At The Wall Street Journal, Te-Ping Chen reports that Chinese media regulators have revoked the 21st Century Business Herald’s publishing license and ordered it to close its online news website. The media organization’s editorial manager Shen Hao was recently taken into custody and placed under investigation for alleged extortion.
The media regulator ordered the popular website of the 21st Century Business Herald to cease operations Thursday, the government’s news agency, Xinhua, said. The newspaper was also ordered to strengthen its editorial management, Xinhua said. It cited previously publicized allegations that the website engaged in extortion. By 5 p.m., the site had already been taken down, with viewers directed to a “network error” page.
The newspaper was founded in 2001, just before China’s growth rates began to hit blistering double digits. Published by the Southern Media Group, it became one of the country’s best-respected business papers and built a print readership of about 750,000.
[…] The media regulator also sounded a warning to other publications, saying that the government would step up investigations into cases of alleged extortion and falsified news, with possible consequences including the closing of more media outlets. [Source]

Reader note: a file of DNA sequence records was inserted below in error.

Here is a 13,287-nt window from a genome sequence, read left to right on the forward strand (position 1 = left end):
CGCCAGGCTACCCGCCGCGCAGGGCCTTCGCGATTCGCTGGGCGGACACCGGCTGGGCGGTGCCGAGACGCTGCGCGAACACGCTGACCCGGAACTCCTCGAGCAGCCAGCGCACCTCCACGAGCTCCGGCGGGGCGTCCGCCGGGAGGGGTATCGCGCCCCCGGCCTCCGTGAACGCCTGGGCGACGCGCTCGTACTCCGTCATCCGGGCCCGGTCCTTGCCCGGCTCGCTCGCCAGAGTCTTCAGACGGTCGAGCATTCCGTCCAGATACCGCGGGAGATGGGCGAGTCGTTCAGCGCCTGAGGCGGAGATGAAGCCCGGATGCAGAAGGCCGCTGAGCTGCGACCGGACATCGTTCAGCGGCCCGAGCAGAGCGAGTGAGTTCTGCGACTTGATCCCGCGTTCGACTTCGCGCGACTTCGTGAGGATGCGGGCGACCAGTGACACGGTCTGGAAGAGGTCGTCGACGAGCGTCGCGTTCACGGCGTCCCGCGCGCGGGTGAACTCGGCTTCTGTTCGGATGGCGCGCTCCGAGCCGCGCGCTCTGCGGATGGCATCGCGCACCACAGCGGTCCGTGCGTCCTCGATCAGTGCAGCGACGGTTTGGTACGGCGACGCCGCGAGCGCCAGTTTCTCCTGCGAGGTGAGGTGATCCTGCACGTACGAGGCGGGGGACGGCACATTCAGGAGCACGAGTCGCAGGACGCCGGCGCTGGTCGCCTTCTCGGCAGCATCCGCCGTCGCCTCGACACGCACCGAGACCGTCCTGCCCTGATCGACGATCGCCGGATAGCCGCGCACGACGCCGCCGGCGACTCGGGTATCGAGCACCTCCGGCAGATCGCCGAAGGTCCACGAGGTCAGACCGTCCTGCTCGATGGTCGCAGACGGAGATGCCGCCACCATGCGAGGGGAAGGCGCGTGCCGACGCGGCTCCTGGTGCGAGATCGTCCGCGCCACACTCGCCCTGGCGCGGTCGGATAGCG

The website shutdown marks the latest instance of Chinese authorities targeting the country’s media organizations as a part of a broader drive against media corruption. Reuters’ Ben Blanchard reports:
The government has vowed to crack down on corruption in many industries including the media.
A trend towards greater commercialisation in Chinese media – still heavily controlled by the state – has put pressure on companies to generate greater profits.
Last year, Shanghai prosecutors arrested Shen Hao, president of 21st Century Media Ltd. and publisher of the influential business daily 21st Century Business Herald, on counts of extortion, bribery and misappropriation of funds.
“Media involved in blackmail have had a vile social impact, seriously harmed public interests, undermined market order and marred the credibility and image of journalists,” Xinhua said, citing a statement from the regulator. [Source]
While acknowledging that corruption is rampant in the media industry, many of Shen Hao’s supporters alleged that he and his publication were singled out because of their liberal reporting on a number of issues.